Ok, that said, maybe it's not really about Draconian Rights Management, and maybe a pound a single is a fair price for a tune. (I don't buy singles anymore, but $1.50US to $2.00US per track doesn't strike me as unreasonable, especially since they were $.75 back
when I was a kid in the early 1960s.)
What happened w/ Napster et. al.? Ate into the market, no doubt. Why? Sudden collapse of morals on the part of music listeners? Maybe. Convenience??
More likely. Is it easier to gear up to go to the local music store, find parking, yadda, yadda, yadda, or to search the web and download? Obviously the latter.
So, if I as Big Media can get you to pay a pittance for a trial listen or a locked copy, and can get you to pay pretty much what you pay now for an unlocked
copy (and cut my distribution overhead to almost nil), I can make more per track, and go back to not worrying too much about people's personal "Favorite Hits" and
"I Love You" compilations.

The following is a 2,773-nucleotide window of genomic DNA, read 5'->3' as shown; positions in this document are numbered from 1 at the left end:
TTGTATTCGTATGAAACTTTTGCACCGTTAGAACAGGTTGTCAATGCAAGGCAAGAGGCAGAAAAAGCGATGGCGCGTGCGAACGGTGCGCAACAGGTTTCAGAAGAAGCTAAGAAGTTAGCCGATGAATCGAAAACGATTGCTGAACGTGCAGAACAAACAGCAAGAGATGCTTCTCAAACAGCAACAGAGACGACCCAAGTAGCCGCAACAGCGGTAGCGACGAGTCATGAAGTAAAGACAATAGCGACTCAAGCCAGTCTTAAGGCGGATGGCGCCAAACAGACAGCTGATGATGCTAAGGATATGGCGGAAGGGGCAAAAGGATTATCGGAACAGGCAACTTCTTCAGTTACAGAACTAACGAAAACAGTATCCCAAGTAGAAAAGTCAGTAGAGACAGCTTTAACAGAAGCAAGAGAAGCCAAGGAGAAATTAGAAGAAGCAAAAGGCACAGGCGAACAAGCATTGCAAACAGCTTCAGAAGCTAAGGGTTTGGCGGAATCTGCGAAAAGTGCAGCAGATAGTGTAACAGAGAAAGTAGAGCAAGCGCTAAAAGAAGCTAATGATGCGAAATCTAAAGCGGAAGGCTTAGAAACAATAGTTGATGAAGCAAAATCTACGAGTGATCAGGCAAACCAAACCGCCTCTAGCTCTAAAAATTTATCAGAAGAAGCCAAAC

They guys who might want to be worried are the music stores....
This reader provides an explanation of why China is so keen on Linux, very succinctly:-
I really think Microsoft s needs to be careful about what they wish for.
I hope Microsoft gets everything they want. So this means a movie studio can prevent people from watching pirated or non-approved versions of a movie. It also means a near end to software piracy. Software publishers will be able to disable, deny access or otherwise nullify pirated software. Microsoft is working to tie it all into the hardware and OS. The rest of the world does not view copyright the way the U.S. media cartel does. I think most Americans don't either.
So how is China going to feel about its military, government, or even businesses running any software controlled by the US software conglomerate?
How will France feel? How will Germany feel?
What if terrorists steel the keys, or otherwise hack into the system and issue a shut down command to millions of computers.
And no more piracy means everybody pays? Except that it seems 1st world nations are the only ones that can afford Microsoft s products.
I hope Microsoft succeeds beyond their wildest dreams. Foreign governments will be forced to move away from Microsoft and U.S. software. A year from now a decent business computer could be $200. And the Microsoft OS and Office Suite could be another $400 to $1000.
Microsoft could slit their throats on this.
Thanks for your server room horrors, we'll be posting a full selection of dangerous places later today. Dell responds to our jibes, and due to popular demand, the Visual Basic thread will temporarily re-open, too. For one day only. ®